The Supreme Court of Pakistan has backed the Election Commission of Pakistan after the ECP decided to go ahead and print amended nomination forms without waiting for the president’s approval. The ECP is next set to ensure electoral reforms become law in the country – if the National Assembly does not pass a pending bill, the ECP will ask the caretaker prime minister to have the reforms enacted through an ordinance. The full text of the Supreme Court’s order is available here.
Chief Election Commissioner Fakhruddin G. Ebrahim has also refused to meet with a parliamentary committee set up for the elections.
Dr Mubashir Hasan, one of the earliest leaders of the PPP, has asked the Supreme Court to oversee the ECP’s work.
Senators from the Pakistan Peoples Party and the Pakistan Muslim League-Nawaz criticized the ECP’s proposed electoral reforms and amended nomination forms.
District Election Commissioner Ziaullah Qasmi was shot dead on Tuesday in Quetta.
Former president Pervez Musharraf – who is facing a number of pending lawsuits – is set to return to Pakistan on March 24, an aide told Reuters.
The Supreme Court has summoned the Attorney General over a petition against the separate electoral lists for Ahmadis. The court, according to Dawn, will take a stance based on the 1993 verdict in the case Zaheeruddin v/s the State. In the verdict, the Supreme Court upheld the sections of the constitution that criminalized Ahmadis calling their faith Islam.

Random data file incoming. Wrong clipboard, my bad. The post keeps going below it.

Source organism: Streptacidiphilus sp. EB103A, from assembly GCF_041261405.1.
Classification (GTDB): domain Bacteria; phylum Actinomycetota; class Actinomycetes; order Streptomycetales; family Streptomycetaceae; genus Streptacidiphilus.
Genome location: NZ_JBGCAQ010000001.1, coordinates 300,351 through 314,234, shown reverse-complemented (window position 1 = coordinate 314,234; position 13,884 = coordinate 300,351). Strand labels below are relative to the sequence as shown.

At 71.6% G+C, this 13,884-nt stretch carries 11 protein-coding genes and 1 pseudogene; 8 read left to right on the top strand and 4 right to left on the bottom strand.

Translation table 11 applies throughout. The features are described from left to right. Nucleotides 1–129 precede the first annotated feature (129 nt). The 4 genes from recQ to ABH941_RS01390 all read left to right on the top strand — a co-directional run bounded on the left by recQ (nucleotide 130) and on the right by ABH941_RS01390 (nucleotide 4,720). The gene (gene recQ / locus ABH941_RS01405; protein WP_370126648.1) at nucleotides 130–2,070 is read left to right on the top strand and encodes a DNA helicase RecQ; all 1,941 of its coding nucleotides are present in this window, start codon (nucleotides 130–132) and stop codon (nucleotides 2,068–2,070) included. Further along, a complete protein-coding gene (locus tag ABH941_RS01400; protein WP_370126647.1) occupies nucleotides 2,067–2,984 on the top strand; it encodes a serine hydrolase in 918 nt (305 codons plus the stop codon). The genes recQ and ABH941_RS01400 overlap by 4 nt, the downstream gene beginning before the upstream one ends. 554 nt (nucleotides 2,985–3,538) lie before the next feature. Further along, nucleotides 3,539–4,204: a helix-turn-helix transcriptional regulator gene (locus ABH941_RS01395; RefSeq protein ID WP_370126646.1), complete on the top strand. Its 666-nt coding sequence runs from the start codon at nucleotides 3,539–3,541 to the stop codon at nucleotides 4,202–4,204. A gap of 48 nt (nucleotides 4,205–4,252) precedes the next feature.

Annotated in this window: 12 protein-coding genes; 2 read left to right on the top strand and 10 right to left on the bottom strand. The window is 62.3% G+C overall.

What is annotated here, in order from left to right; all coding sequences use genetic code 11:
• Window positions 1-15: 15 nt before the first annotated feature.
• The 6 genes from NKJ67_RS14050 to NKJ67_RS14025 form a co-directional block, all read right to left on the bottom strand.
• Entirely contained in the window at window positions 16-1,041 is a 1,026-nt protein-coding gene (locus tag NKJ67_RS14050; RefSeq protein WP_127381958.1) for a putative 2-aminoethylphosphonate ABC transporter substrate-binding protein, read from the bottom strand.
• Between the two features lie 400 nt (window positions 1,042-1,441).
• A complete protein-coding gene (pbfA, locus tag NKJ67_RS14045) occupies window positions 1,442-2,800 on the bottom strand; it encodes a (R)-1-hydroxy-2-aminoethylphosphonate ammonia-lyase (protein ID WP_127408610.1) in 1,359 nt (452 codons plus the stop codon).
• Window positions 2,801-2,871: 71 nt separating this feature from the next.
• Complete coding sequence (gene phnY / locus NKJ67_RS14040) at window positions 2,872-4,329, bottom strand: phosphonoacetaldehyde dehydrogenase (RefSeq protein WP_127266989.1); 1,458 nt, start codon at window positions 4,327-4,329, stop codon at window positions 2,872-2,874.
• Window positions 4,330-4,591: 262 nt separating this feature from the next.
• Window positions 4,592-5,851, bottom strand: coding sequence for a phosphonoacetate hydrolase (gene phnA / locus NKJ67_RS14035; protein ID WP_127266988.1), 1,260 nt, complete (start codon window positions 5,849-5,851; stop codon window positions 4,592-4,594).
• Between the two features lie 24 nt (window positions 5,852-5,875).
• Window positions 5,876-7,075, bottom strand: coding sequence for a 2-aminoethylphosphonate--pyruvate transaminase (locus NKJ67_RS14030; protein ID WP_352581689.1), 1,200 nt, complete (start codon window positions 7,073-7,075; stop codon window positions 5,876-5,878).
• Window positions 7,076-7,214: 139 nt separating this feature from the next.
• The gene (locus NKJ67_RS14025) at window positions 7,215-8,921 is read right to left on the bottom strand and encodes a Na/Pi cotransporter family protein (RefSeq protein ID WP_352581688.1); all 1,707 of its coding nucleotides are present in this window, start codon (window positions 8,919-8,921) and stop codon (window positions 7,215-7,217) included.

The National Assembly has passed a bill that exempts candidates from appearing in person to file nomination forms at the Election Commission of Pakistan.
Political parties have incorporated the demand for a separate Hazara province in their election campaigns, but the Hazara province movement leaders are skeptical of these promises.
Opposition parties in Sindh will meet today to discuss names for the caretaker chief minister of the province. The Khyber Pakhtunkhwa government and opposition parties have agreed on two nominees for caretaker chief minister.
Dawn reports that members of the PPP’s Khyber Pakhtunkhwa chapter are disgruntled with their party’s ministers attitudes and want people from the middle class to be given seats.
The Muttahida Qaumi Movement opened applications for candidates for the next elections.
Nasir Jamal looks at the vague language of the Pakistan Muslim League-Nawaz’s election manifesto and how the party’s manifesto should have evolved after 2008. – Dawn